While Windows XP will, the fact of the matter is that the software is going to be a mainstay--particularly in businesses--for some time.
Microsoft can wave its magic wand and force PC makers to stop offering the operating system, but corporations have a lot more leeway. Microsoft's influence is considerably less when it comes to convincing businesses to upgrade or swaying developers to write Vista-specific programs.
Still, the end of XP sales by big-name computer makers is an important symbolic step for Microsoft as it tries to convince even Vista's critics that the operating system is really the only Windows game in town.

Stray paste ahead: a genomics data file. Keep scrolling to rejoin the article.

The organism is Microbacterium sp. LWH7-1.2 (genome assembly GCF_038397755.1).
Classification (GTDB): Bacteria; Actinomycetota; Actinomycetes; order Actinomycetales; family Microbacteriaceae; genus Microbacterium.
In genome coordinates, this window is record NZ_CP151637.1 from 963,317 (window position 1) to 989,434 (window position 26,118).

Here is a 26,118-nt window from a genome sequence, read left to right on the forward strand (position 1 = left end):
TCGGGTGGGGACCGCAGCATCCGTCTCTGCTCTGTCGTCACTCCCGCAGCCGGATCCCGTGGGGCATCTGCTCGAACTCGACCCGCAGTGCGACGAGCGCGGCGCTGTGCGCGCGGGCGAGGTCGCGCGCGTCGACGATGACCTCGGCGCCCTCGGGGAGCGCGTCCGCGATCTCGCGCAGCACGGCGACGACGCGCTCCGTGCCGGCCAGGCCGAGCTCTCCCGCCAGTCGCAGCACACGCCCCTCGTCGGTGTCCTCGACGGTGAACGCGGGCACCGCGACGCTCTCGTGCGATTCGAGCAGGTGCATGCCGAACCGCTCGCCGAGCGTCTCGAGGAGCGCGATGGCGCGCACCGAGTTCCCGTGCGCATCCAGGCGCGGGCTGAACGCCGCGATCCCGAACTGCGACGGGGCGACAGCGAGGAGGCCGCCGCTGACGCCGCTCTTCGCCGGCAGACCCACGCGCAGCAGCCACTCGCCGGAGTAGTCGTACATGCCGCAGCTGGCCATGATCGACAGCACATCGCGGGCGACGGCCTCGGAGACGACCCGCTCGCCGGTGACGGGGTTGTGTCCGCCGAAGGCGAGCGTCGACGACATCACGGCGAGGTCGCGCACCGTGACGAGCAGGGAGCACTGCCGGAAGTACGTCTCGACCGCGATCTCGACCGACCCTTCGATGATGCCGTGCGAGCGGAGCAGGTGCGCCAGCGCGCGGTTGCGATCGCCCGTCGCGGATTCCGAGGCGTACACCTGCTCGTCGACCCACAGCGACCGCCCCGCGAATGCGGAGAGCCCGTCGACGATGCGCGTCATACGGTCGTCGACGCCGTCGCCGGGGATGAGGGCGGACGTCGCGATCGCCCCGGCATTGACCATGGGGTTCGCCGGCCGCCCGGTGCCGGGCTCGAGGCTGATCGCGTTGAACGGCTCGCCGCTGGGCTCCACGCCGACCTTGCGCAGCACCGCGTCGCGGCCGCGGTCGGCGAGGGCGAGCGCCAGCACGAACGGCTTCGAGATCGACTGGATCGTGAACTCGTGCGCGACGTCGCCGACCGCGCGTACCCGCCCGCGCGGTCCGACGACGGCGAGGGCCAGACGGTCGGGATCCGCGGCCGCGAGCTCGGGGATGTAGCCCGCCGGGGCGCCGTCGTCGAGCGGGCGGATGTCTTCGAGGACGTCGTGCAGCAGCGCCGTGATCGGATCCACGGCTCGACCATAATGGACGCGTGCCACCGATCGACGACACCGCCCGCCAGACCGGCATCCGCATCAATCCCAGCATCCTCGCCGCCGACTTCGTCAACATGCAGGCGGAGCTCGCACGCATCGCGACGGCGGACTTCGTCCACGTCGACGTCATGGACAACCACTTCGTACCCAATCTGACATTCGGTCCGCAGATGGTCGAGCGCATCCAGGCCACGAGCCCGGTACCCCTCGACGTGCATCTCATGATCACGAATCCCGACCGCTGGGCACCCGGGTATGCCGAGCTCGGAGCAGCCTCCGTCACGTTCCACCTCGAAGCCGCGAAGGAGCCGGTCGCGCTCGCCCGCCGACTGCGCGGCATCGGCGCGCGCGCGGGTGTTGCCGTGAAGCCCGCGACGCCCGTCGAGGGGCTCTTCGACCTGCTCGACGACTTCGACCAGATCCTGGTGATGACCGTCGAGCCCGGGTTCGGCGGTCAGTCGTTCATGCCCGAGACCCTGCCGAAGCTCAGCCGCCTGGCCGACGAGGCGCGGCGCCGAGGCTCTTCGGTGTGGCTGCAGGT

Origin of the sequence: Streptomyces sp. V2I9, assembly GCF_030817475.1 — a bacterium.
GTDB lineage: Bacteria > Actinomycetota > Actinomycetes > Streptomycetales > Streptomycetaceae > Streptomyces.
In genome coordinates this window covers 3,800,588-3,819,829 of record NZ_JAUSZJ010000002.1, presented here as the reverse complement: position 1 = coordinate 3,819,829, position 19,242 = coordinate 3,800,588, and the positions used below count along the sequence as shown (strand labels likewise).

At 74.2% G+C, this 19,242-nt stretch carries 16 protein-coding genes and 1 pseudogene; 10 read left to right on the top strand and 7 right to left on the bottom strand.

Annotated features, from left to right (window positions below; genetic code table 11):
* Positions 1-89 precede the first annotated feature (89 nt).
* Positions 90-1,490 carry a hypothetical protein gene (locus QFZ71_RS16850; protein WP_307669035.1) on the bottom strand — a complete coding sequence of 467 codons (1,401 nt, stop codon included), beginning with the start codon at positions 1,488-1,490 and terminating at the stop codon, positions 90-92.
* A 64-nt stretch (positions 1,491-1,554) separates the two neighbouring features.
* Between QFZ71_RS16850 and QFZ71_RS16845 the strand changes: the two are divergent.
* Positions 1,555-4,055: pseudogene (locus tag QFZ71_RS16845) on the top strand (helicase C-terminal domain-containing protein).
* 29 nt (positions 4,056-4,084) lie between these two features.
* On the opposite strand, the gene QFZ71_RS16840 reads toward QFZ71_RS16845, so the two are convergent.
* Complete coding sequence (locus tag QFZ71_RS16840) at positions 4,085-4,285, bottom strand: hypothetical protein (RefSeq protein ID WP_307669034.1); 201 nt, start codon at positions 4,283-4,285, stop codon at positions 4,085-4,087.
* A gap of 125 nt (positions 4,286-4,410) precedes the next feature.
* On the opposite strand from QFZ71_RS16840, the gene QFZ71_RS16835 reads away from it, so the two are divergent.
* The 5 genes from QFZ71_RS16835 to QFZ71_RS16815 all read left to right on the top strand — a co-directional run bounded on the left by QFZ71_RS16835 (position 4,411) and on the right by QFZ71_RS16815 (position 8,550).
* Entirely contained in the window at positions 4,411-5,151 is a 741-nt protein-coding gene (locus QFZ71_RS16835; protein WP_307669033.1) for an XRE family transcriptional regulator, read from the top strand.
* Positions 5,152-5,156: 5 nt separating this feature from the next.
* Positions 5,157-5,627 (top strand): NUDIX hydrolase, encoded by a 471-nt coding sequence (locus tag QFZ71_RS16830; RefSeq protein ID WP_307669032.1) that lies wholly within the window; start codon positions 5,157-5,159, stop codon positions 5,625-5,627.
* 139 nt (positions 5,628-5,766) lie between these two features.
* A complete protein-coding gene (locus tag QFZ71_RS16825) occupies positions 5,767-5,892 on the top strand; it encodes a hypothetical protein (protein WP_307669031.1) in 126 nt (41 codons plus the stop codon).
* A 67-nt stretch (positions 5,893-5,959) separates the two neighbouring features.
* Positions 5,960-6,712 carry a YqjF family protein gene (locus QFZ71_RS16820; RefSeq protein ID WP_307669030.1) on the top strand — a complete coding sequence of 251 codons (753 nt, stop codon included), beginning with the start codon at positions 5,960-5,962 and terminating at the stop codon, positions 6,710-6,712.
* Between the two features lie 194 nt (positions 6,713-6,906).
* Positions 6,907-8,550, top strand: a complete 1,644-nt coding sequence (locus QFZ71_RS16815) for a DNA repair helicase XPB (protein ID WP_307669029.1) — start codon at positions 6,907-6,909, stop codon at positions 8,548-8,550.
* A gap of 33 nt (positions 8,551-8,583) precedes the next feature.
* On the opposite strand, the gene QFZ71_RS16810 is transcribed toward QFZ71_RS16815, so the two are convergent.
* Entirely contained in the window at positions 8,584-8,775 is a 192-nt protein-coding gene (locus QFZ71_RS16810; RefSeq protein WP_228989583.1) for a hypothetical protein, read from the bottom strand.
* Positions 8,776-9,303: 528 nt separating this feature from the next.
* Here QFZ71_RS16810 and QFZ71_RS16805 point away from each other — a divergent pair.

It also helps Microsoft in the all-important numbers game. Vista actually has a fair amount of features that could be exploited by developers. Under the covers, the operating system has a new graphics engine, a peer-to-peer mechanism, and other features that really only come to light when developers start targeting them.
The problem is that, so far, there's been. The best examples I've been able to find in more than a year's time are a new version of Print Shop and a Vista-specific incarnation of Yahoo Messenger.
A new study says that Vista is, a point that underscores Microsoft's need to nudge the discussion away from Windows XP. For more on the subject, check out this video in which I discuss the matter with News.com colleague Charlie Cooper in our Daily Debrief video talking about that issue, as well as a report that Vista is still not attracting very many developers.